Commentary: Was It a Conflict of Interest?

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McGregor Scott

When the city of Davis hired McGregor Scott of Orrick, Herrington & Sutcliffe to be its investigator, the Vanguard soon learned that David Spencer, an attorney at Orrick, is working with the Yolo County DA’s office to get trial experience by prosecuting cases while on the payroll with Orrick.

Given that the DA’s office is prosecuting the five co-defendants in the Picnic Day case with felonies, it seemed like a potential conflict of interest for the same firm to have McGregor Scott as the supposedly independent investigator at the same time that David Spencer was prosecuting cases for the Yolo County District Attorney’s office.

The Enterprise asked the question as to whether this constituted a conflict of interest.  Chief Deputy District Attorney Jonathan Raven told the paper that “the attorney has not performed any work on the Picnic Day assault case and is not expected to have any involvement in the matter before his assignment there ends in about two weeks.

“The District Attorney has no role in the administrative investigation for which the city of Davis retained Mr. Scott,” Mr. Raven said. “From our position I do not see that there would be any conflict.”

But let’s think about this for a second.  If you have a co-defendant case, you cannot have the same office or firm represent multiple clients without a specific waiver.  Why is that?  Because sometimes co-defendants have the same interests, but other times, those interests may conflict and therefore they need independent attorneys to represent the individual needs.

In Yolo County, we have a separate panel of six felony attorneys who represent individuals who cannot afford an attorney and yet present a conflict for the public defender’s office.

Was there a clear conflict here?  It is not clear.  As Mr. Raven specified, Mr. Spencer was not working on the Picnic Day case directly – nevertheless, the appearance seemed at least questionable.

The Vanguard has now learned that Mr. Spencer’s time with the DA’s office will be ending on Friday of this week.  So, less than a week after the question was raised, someone made the call to pull the plug on the work experience project.

Coincidence?  Probably not.  It may be that both sides felt it better to have not even the possible appearance of a conflict of interest.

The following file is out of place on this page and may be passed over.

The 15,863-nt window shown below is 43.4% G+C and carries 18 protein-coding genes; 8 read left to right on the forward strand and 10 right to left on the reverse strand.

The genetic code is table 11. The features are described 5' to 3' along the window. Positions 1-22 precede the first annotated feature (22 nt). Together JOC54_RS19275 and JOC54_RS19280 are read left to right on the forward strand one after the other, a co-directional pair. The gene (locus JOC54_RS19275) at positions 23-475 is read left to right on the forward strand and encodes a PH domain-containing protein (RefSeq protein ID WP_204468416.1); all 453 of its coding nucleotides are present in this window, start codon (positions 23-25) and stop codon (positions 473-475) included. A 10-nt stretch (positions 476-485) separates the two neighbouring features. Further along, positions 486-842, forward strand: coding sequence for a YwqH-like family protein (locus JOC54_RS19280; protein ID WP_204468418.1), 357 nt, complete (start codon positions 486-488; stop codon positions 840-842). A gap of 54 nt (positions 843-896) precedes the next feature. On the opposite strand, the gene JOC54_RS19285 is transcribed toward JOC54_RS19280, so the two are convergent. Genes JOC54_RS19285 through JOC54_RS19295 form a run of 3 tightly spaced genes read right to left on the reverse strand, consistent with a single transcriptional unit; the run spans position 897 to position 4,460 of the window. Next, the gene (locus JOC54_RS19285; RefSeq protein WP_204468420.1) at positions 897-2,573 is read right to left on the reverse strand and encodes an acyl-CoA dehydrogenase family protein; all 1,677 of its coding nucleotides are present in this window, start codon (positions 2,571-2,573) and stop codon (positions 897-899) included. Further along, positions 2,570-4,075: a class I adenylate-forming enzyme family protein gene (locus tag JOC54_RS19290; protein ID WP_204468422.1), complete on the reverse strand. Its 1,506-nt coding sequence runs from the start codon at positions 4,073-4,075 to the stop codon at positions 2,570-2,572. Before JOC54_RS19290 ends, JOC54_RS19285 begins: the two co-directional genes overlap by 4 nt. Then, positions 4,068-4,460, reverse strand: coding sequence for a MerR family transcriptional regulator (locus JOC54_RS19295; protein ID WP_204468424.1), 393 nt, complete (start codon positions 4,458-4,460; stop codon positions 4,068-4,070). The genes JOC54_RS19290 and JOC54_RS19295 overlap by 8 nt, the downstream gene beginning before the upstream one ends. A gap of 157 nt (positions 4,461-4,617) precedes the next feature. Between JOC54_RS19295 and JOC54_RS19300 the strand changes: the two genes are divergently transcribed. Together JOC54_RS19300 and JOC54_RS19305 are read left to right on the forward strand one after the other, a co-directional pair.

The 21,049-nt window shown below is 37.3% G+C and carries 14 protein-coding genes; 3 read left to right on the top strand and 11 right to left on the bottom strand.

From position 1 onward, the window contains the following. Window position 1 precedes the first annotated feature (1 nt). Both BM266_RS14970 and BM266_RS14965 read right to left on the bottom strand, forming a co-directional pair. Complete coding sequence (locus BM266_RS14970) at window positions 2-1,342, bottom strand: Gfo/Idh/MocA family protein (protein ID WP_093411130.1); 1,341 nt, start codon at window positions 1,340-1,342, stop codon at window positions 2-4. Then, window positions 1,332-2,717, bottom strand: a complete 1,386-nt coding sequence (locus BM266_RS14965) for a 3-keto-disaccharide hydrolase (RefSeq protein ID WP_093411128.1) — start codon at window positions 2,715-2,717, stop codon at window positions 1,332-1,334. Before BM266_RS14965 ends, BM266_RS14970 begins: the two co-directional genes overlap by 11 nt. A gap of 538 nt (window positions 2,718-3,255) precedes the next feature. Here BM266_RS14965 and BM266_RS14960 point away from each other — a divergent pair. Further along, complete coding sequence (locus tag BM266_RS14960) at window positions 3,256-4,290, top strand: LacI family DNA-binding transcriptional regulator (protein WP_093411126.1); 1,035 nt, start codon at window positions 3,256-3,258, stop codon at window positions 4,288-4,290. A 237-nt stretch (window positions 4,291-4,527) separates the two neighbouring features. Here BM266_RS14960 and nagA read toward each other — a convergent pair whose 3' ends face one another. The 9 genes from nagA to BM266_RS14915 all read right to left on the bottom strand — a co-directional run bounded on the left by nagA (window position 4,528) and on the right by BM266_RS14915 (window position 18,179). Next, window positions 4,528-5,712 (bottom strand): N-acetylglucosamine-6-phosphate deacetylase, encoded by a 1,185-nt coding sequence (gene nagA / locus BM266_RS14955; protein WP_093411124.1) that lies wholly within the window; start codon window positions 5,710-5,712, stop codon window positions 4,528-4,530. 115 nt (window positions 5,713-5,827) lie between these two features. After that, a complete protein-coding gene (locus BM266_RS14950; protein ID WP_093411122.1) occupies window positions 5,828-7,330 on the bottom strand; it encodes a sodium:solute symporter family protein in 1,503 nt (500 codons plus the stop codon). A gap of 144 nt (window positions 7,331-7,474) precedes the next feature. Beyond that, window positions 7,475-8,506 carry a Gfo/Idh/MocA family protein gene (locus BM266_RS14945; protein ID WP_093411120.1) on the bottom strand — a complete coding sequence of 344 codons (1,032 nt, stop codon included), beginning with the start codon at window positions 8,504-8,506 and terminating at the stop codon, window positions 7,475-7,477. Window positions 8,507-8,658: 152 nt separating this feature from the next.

Given what happened with Mr. Scott’s predecessor, John McGinness, the city probably was pretty eager to avoid even appearances of a conflict of interest.

We will wait to see what Mr. Scott comes up with, in an incident that has already drawn quite a bit of contention and controversy.

—David M. Greenwald reporting



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About The Author

David Greenwald is the founder, editor, and executive director of the Davis Vanguard. He founded the Vanguard in 2006. David Greenwald moved to Davis in 1996 to attend Graduate School at UC Davis in Political Science. He lives in South Davis with his wife Cecilia Escamilla Greenwald and three children.

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9 thoughts on “Commentary: Was It a Conflict of Interest?”

    1. Matt Williams

      Delia, help me understand your comment. Here ar a couple of definitions of conflict of interest:

      A conflict of interest (COI) is a situation in which a person or organization is involved in multiple interests, financial or otherwise, one of which could possibly corrupt the motivation or decision-making of that individual or organization. (from Wikipedia)

      conflict of interest — n. a situation in which a person has a duty to more than one person or organization, but cannot do justice to the actual or potentially adverse interests of both parties. This includes when an individual’s personal interests or concerns are inconsistent with the best for a customer, or when a public official’s personal interests are contrary to his/her loyalty to public business.   An attorney, an accountant, a business adviser or realtor cannot represent two parties in a dispute and must avoid even the appearance of conflict. He/she may not join with a client in business without making full disclosure of his/her potential conflicts, he/she must avoid commingling funds with the client, and never, never take a position adverse to the customer.  (from law.com)